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“They’re my friends for twenty minutes,” says New York City-based photographer Bruce Gilden of the personalities that together make up his newest book Face. Over the past few years, he has collected the countenances of those who spend their lives overlooked and unseen in crowds, visages that when scrutinized, slip from the familiar and banal and over—ever so slightly—into the extraordinary.

Photographer Diana Markosian on the Most Important Photo She’s Ever Taken

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Roza Yevloyeva, mother of 20-year-old suicide bomber Magomed Yevloyev, sits on her son’s bed during an interview at her house in the town of Ali-Yurt, southeast of Ingushetia’s biggest city Nazran, February 16, 2011. Speaking softly through tears in her family’s tiny home in the North Caucasus, Yevloyeva apologized for her son’s suicide bomb attack on Russia’s busiest airport. Yevloyev detonated explosives strapped to his body at Moscow’s Domodedovo airport on Jan. 24, killing 36 people. © Diana Markosian

Diana Markosian: I was introduced to photography through photojournalism — so the first phase of my work was spent shooting news events. In January 2011, a terrorist bomber detonated himself at the busiest airport, killing 36 people. I was there along with a dozen or so photographers, a handful of them working for the same agency as me. We circled each other, and by the end of the night, I had sold one image and made none I was proud of. I was disappointed in myself, but still wanted to cover this story. I decided I would meet the family of the terrorist bomber. I traveled to Chechnya, a two hour flight from Moscow, and drove to their home, which was blocked off given the situation. When I arrived in their village in the North Caucasus, I found myself alone. I met the terrorist’s mother, and interviewed her on her dead son’s bed, speaking softly through tears. The image I made, and the experience behind making it, changed the course of my photography. It helped me realize that I can’t be where everyone else is.

Inside the Austere Lifestyle of Religious Community in Siberia who Follow a ‘Messiah’ as their Spiritual Leader

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Julia Sellmann’s documentary photo project, Ecopolis Tiberkul explores a religion born after the dissolvent of the Soviet Union called The Church of the Last Testament (CLT). Sellmann captures a community of followers living in Siberia who sold their belongings, adapted a lifestyle in wooden houses, and live without modern technology to be close to their Messiah, Sergej Torop. Sellmann states, “Their austere lifestyle is an expression of their faith, so I tried to capture it in my images.” Her title, Ecopolis Tiberkul, alludes to this lifestyle: Eco (ecological/habitat), polis (city) and Tiberkul is a lake located near their Messiah’s abode. Torop, who calls himself Vissarion, founded the Church. According to Sellmann, Vissarion was a former policeman, who concluded that he was the latest reincarnation of Jesus Christ. “He wrote the so-called “Last Testament” to follow the biblical Old Testament and New Testament, joining the fundamental beliefs of various religions.” Today, approximately 4,000 members are willing to build a new utopia.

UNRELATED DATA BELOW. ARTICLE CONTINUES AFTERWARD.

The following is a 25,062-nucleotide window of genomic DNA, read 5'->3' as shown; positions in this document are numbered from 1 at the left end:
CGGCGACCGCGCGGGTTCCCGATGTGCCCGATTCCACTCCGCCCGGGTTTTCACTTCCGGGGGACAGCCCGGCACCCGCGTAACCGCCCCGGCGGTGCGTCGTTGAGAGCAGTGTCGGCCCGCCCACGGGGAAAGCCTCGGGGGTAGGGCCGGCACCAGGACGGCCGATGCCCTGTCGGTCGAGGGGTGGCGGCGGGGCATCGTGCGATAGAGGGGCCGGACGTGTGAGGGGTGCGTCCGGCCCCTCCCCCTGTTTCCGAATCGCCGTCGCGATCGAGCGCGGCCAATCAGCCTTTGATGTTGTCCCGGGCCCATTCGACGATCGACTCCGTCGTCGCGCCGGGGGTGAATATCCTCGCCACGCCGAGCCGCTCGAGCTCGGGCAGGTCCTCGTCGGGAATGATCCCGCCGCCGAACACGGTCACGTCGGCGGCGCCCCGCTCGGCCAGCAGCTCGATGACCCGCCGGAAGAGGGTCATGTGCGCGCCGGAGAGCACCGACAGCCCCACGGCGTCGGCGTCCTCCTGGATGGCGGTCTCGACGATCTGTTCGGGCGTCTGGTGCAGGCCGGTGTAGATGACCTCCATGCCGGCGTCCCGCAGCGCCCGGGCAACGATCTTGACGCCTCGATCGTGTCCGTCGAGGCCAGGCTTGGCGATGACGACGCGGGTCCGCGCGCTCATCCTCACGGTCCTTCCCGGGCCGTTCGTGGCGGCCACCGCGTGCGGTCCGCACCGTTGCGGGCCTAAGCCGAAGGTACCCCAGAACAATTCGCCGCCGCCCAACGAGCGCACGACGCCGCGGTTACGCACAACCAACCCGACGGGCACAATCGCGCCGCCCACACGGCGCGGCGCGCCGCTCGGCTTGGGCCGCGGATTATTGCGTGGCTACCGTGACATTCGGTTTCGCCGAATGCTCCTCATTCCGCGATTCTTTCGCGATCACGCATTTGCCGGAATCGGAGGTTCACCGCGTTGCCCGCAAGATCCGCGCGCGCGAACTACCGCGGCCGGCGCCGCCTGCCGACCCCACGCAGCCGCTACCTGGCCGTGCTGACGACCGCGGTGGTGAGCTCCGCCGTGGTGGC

Your Art Gallery Teams Up with Artist Spencer Tunick to Present Previously Unseen Images (Sponsored) 

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In the last decade, photography has become more accessible than ever, and with Your Art Gallery, the art buying experience has never been more democratic. Launched in May 2015, Your Art Gallery is a new kind of online gallery, designed to provide equal support and opportunities to photographers as well as those looking to grow their art collection.

Gripping Photos Document the Uncertainty of Families Living Out of a Florida Motel

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Tyrone Washington holds his 3-month-old daughter Ritcheousness in the motel room that he shared with his family in Orlando.

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John Cruz takes a swim in the pool at the Remington motel where his family is temporarily staying. They were evicted from their apartment when their car broke down and they were unable to get to work.

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Preziyana Presy, 8, who cannot afford dance lessons, dances ballet in the motel room she shares with her four brothers and sisters, mother and father in Northern Orlando.

Last year, Rome-based photographers Nadia Shira Cohen and Paulo Siqueira, along with their young child Rafa, moved for a period of two weeks into a room at the Remington Inn near Orlando to tell the stories of some of the five hundred families living out of Florida motels, sometimes moving between rentals and the adjacent woods or homeless shelters.